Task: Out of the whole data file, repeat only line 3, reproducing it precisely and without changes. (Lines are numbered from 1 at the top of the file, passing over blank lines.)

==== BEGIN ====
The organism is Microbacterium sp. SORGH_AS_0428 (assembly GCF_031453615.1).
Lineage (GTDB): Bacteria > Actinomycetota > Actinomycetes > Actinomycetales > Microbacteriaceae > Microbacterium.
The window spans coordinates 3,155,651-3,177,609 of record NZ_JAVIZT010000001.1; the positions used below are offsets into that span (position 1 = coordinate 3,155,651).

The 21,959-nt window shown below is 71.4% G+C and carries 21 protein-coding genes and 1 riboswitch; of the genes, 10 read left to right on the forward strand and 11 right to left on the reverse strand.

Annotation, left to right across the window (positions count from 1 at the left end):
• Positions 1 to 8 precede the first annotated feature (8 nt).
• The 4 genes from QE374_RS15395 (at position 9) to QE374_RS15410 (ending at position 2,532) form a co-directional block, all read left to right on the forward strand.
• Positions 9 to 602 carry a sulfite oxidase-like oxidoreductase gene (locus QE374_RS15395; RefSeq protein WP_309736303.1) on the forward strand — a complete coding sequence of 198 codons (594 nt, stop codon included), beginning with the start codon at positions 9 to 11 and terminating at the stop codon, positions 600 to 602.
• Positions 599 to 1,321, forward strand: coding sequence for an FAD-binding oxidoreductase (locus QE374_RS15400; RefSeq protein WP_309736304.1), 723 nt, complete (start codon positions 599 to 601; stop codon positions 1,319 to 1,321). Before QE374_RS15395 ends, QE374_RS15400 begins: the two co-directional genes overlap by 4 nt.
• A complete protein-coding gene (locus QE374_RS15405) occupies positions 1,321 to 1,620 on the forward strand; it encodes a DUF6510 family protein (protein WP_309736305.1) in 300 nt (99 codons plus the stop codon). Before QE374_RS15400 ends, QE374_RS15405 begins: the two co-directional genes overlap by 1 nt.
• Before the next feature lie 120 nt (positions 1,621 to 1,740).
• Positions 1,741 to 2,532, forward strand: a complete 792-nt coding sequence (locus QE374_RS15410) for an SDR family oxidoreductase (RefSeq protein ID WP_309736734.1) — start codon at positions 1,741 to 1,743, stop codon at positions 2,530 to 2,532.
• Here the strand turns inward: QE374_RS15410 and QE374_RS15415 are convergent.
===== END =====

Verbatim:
The window spans coordinates 3,155,651-3,177,609 of record NZ_JAVIZT010000001.1; the positions used below are offsets into that span (position 1 = coordinate 3,155,651).